The Apollonian Ideal
Avery Fisher Hall
Ludwig van Beethoven: Symphonies # 7&8
Giuseppe Sinopoli (conductor)
When the Semperoper reopened in 1985 many elderly patrons in tattered evening clothes stood for the “Ode to Joy” section of the Beethoven 9. These veterans have a particular kinship with the music of the Bonn master and share with him an intense feel for the indomitable nature of the human spirit. The house was rebuilt after its destruction by fire in 1869 and, like the core of the city itself, rose from the ashes of the Allied bombings to become a vital part of a newly unified Germany. The Staatskapelle has labored hard to divest itself of its National Socialist image (it was here that Hitler sent Karl Boehm to re-record all of the classics without any Jewish musicians) and has become world class once again under the baton of ex-firebrand Giuseppe Sinopoli. Wagner himself was a prior occupant of the podium here and Beethoven considered the ensemble the best performing body in his world. For their first evening in New York, the orchestra presented two works which were originally premiered on the same night: the yin and yang of the deaf genius.
As befits a man with a doctorate in archeology, Sinopoli excavates deeply to unearth the classical proportions lingering in Beethoven. His performance of the 8th sounded almost as if it were a reading of the 2nd, free from the romantic revolution which changed the composer and his audience forever. The orchestra is an amazing instrument, the violin section playing with an extremely woody tone, the delights of Cremona expertly blended in the ear. In fact, the most impressive aspect of this concert was the tutti sound, a product unmarred by any intonational mistakes. Each section is outstanding, the combined beauty ravishing. During this entire concert, I did not hear even one wrong note.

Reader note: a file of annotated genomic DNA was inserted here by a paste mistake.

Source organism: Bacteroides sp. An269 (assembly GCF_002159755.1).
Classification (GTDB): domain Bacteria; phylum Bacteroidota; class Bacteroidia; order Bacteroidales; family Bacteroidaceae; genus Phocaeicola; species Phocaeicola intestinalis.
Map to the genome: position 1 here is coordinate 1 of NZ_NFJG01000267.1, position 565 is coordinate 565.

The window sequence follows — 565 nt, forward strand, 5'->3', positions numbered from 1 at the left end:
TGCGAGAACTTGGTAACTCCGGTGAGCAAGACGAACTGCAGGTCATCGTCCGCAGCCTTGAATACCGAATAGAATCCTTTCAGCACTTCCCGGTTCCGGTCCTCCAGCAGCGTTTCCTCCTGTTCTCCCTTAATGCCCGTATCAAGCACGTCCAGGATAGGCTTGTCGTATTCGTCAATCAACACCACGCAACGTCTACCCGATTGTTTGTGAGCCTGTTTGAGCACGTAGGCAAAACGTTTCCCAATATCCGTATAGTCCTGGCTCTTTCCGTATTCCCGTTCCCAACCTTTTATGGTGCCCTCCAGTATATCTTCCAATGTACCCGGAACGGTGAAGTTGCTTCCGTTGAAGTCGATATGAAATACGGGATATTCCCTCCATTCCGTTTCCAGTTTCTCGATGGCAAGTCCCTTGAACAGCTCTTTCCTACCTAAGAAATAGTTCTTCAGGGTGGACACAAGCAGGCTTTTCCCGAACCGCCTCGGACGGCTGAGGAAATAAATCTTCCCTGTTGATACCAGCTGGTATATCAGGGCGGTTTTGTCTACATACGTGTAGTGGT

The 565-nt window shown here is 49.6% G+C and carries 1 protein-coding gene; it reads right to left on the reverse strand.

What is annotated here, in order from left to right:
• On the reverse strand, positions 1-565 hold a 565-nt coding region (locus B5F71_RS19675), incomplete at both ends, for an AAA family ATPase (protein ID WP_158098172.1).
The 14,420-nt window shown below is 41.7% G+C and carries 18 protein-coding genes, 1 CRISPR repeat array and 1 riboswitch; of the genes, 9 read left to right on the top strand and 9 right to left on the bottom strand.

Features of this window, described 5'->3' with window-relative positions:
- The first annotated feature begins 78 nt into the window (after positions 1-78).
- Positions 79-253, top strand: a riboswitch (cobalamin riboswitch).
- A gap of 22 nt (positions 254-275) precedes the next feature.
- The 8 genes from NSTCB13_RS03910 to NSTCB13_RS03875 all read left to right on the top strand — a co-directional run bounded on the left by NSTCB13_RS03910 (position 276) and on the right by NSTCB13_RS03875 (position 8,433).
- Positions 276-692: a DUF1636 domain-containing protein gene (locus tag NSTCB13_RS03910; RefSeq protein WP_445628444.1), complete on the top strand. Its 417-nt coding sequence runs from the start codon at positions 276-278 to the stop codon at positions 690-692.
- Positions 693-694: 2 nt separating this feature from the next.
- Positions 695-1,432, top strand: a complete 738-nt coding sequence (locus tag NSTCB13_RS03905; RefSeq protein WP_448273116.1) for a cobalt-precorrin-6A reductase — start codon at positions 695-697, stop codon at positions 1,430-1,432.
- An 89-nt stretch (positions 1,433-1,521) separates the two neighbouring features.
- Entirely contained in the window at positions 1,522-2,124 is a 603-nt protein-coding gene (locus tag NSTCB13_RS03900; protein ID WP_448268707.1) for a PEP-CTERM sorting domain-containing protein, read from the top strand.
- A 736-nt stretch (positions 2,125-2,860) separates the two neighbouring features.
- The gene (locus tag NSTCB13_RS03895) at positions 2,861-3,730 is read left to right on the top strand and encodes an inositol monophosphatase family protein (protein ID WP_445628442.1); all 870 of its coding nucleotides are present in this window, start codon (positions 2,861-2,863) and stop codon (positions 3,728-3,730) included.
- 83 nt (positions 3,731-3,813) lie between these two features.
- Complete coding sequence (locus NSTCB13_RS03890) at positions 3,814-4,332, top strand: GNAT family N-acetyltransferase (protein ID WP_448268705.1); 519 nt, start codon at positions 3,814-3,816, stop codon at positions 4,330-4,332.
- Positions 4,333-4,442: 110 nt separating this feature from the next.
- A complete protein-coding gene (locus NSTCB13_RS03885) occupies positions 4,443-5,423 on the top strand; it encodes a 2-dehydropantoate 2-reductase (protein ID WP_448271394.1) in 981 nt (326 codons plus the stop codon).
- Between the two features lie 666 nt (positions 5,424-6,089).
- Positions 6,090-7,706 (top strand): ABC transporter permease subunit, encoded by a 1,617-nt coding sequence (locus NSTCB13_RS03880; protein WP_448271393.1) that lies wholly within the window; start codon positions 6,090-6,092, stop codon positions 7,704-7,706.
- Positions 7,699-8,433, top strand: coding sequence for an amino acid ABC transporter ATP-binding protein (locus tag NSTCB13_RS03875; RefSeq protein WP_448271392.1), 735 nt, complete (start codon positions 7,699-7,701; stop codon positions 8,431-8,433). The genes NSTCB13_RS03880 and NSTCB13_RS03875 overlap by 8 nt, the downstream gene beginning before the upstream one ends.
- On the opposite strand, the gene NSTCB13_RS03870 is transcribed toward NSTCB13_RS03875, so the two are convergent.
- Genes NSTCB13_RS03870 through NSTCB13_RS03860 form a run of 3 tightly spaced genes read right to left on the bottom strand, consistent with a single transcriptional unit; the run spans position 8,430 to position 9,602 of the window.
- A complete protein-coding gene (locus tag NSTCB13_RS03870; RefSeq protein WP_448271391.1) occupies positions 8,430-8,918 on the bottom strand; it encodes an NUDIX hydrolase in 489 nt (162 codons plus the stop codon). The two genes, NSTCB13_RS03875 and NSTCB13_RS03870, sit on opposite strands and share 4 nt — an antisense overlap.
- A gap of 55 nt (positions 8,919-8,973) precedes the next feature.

What worked so dazzlingly for the 8th was less effective in the more emotive 7th. Although the orchestra played with the same sense of profound ensemble sonority, there seemed to be something missing in the interpretation. At any given moment, the sonic effect was spectacular, but I truly missed the inner meaning of the passages themselves as well as a sense of a total emotional conception (this is the same bone that I continually pick with Boulez). The technical side of the proceedings was so superb, however, that it almost seemed picayune to expect more intellectual substance.
The roar of the crowd inspired Maestro to summon his trombone section, here for the subsequent Mahler concert, and he launched into a spirited but controlled rendition of the overture to Oberon (Weber was a prior conductor of this magnificent band). It was strangely comforting to hear a few clunkers in the encore but the overall effect was still one of secure discipline. Signor Sinopoli is a native of Venice, home of two of the greatest painters of the High Renaissance. Certainly he imbues his Beethoven with the classical grace and serenity of a Titian, but perhaps he would cut more deeply to the core of these symphonies if he also included at least some of the angst and power of a Tintoretto.
Frederick L. Kirshnit